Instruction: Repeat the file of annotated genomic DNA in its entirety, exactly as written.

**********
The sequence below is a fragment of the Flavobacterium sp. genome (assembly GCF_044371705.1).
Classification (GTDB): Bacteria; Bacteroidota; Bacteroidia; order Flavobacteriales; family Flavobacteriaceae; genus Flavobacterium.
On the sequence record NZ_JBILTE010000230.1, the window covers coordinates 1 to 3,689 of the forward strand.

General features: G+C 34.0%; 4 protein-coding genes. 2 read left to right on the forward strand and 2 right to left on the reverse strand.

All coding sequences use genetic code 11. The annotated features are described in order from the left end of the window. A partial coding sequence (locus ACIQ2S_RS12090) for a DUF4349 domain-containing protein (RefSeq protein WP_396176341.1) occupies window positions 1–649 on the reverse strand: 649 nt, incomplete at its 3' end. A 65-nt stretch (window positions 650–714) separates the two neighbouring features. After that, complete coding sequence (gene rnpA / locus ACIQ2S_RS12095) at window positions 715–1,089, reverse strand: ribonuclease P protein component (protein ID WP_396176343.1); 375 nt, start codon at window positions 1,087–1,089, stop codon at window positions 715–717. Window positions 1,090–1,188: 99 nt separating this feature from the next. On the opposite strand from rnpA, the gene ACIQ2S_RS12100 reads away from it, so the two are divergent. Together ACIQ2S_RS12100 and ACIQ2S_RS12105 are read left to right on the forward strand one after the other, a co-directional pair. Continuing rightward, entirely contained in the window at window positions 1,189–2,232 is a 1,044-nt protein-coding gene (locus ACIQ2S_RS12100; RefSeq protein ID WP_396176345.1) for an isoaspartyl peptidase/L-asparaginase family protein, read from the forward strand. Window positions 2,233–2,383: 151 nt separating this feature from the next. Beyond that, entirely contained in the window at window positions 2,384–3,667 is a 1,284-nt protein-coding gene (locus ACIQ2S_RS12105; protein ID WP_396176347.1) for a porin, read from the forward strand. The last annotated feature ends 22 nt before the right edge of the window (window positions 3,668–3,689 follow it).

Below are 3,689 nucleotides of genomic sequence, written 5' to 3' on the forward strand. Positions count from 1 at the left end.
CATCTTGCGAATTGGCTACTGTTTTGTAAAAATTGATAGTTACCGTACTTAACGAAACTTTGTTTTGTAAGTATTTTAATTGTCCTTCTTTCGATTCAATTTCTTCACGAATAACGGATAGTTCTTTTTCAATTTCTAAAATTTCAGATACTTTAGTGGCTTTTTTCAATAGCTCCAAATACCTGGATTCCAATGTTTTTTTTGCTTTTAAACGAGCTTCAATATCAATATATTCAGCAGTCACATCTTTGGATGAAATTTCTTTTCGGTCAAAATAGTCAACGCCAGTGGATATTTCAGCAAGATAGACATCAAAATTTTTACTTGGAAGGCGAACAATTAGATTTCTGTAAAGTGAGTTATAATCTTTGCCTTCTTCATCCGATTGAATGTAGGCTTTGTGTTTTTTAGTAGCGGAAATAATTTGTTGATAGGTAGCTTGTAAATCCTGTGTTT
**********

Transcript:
The sequence below is a fragment of the Flavobacterium sp. genome (assembly GCF_044371705.1).
Classification (GTDB): Bacteria; Bacteroidota; Bacteroidia; order Flavobacteriales; family Flavobacteriaceae; genus Flavobacterium.
On the sequence record NZ_JBILTE010000230.1, the window covers coordinates 1 to 3,689 of the forward strand.

General features: G+C 34.0%; 4 protein-coding genes. 2 read left to right on the forward strand and 2 right to left on the reverse strand.

All coding sequences use genetic code 11. The annotated features are described in order from the left end of the window. A partial coding sequence (locus ACIQ2S_RS12090) for a DUF4349 domain-containing protein (RefSeq protein WP_396176341.1) occupies window positions 1–649 on the reverse strand: 649 nt, incomplete at its 3' end. A 65-nt stretch (window positions 650–714) separates the two neighbouring features. After that, complete coding sequence (gene rnpA / locus ACIQ2S_RS12095) at window positions 715–1,089, reverse strand: ribonuclease P protein component (protein ID WP_396176343.1); 375 nt, start codon at window positions 1,087–1,089, stop codon at window positions 715–717. Window positions 1,090–1,188: 99 nt separating this feature from the next. On the opposite strand from rnpA, the gene ACIQ2S_RS12100 reads away from it, so the two are divergent. Together ACIQ2S_RS12100 and ACIQ2S_RS12105 are read left to right on the forward strand one after the other, a co-directional pair. Continuing rightward, entirely contained in the window at window positions 1,189–2,232 is a 1,044-nt protein-coding gene (locus ACIQ2S_RS12100; RefSeq protein ID WP_396176345.1) for an isoaspartyl peptidase/L-asparaginase family protein, read from the forward strand. Window positions 2,233–2,383: 151 nt separating this feature from the next. Beyond that, entirely contained in the window at window positions 2,384–3,667 is a 1,284-nt protein-coding gene (locus ACIQ2S_RS12105; protein ID WP_396176347.1) for a porin, read from the forward strand. The last annotated feature ends 22 nt before the right edge of the window (window positions 3,668–3,689 follow it).

Below are 3,689 nucleotides of genomic sequence, written 5' to 3' on the forward strand. Positions count from 1 at the left end.
CATCTTGCGAATTGGCTACTGTTTTGTAAAAATTGATAGTTACCGTACTTAACGAAACTTTGTTTTGTAAGTATTTTAATTGTCCTTCTTTCGATTCAATTTCTTCACGAATAACGGATAGTTCTTTTTCAATTTCTAAAATTTCAGATACTTTAGTGGCTTTTTTCAATAGCTCCAAATACCTGGATTCCAATGTTTTTTTTGCTTTTAAACGAGCTTCAATATCAATATATTCAGCAGTCACATCTTTGGATGAAATTTCTTTTCGGTCAAAATAGTCAACGCCAGTGGATATTTCAGCAAGATAGACATCAAAATTTTTACTTGGAAGGCGAACAATTAGATTTCTGTAAAGTGAGTTATAATCTTTGCCTTCTTCATCCGATTGAATGTAGGCTTTGTGTTTTTTAGTAGCGGAAATAATTTGTTGATAGGTAGCTTGTAAATCCTGTGTTT